Brazilian Courts are Buried
Everyone in Brazil is accustomed to the slow wheels of justice. While Americans often complain that issues before their courts take too long to resolve, the US justice system is a paradise compared to Brazil’s. When asked in surveys, Brazilians often list the slow court system among the biggest problems in the country.
Thus, along with fighting political corruption and improving the economy, the government needs to find a solution to the court system backlog dilemma. Providing the population with a more efficient court system would add much-needed strength to the criminal justice apparatus. When a court system is inefficient, there is greater opportunity for injustice.
The problem rests not with a lack of laws, but rather the attitude of lawlessness that arises from the freedom of impunity and has led to millions of cases clogging the courts. Judge Laurence Mattos in São Paulo, who works in the government’s office of tax avoidance, has been dealing with his city’s financial legal cases for the past 22 years. He processes all the claims of the municipal government against tax dodgers in São Paulo. While his department consists of only five judges, they have 1.6 million cases in progress.
“We get to a point in which administrating all this is practically impossible. We are able to do the best we can — with even some reasonable efficiency … but it feels like something out of control,” Mattos says with startling understatement.
He explains that the law as it stands in Brazil means that his court basically has to act as a collection agency. “So, if you need to freeze a bank account, we have to do it. If a vehicle needs to be seized, or a payment collected, everything to do with a tax issues goes through this judiciary,” he says. The head of the processing department, Renato Faria, calls it “an inhumane volume of work.” There are so many paper documents in the office, they’ve run out of space.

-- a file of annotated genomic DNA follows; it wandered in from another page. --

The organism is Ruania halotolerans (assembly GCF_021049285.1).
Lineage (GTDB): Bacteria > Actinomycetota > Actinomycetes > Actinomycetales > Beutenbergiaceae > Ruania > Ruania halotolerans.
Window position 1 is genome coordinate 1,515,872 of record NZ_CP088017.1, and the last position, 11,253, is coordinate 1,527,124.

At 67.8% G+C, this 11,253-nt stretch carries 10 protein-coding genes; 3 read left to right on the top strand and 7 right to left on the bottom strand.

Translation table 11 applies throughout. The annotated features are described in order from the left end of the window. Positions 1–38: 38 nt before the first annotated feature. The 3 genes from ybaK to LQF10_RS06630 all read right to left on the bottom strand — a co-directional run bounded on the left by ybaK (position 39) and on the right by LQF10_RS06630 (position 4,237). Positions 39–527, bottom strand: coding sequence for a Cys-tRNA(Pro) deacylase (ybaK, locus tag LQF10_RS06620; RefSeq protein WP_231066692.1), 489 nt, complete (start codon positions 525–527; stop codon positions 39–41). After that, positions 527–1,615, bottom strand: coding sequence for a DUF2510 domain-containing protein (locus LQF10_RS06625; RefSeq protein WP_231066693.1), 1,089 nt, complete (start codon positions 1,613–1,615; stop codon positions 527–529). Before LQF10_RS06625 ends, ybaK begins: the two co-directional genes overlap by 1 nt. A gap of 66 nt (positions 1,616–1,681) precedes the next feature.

Luciano de Souza Godoy, a litigator and a professor at Fundação Getulio Vargas Law School in São Paulo, explains that part of the issue is that Brazilians are litigious. There are 95 million cases in the country right now — or one lawsuit for every two people. Brazil’s 1988 constitution “created many rights … and people discovered that they could litigate to get them,” he says.
Along with plenty of work for the overworked judges, the backlog of law cases has stimulated an overabundance of lawyers. In fact, Brazil has 1240 law schools, compared to 200 schools in the US. All those law schools are busy graduating lawyers, which means Brazil now has about 800,000 licensed lawyers, or more lawyers per capita than the US.
By contrast, there are only 16,000 judges in Brazil. More judges are desperately needed, but many positions aren’t filled. “Court employees, judges — it’s a Brazilian phenomenon — there are vacancies. Even though the initial salary is very attractive, some U$10,000 per month, graduates end up joining private firms,” Luciano explains. The frustration level is so high for many judges, that the profession struggles to attract candidates. In Brazil, it’s not required that a judge first practice as a lawyer, although many of them do.
However, even if all the open positions in the courts were filled immediately, there’s still the problem to be solved of the backlog from millions of cases going back decades. As an example, if someone brought in a case to a law office today, even a simple one, it would take at least three to five years to get resolved — and probably longer. There are stories of people getting old and dying while waiting for their cases to get adjudicated.
[Source: An article written by Lourdes Garcia-Navarro for NPR and supplemented by CIE.]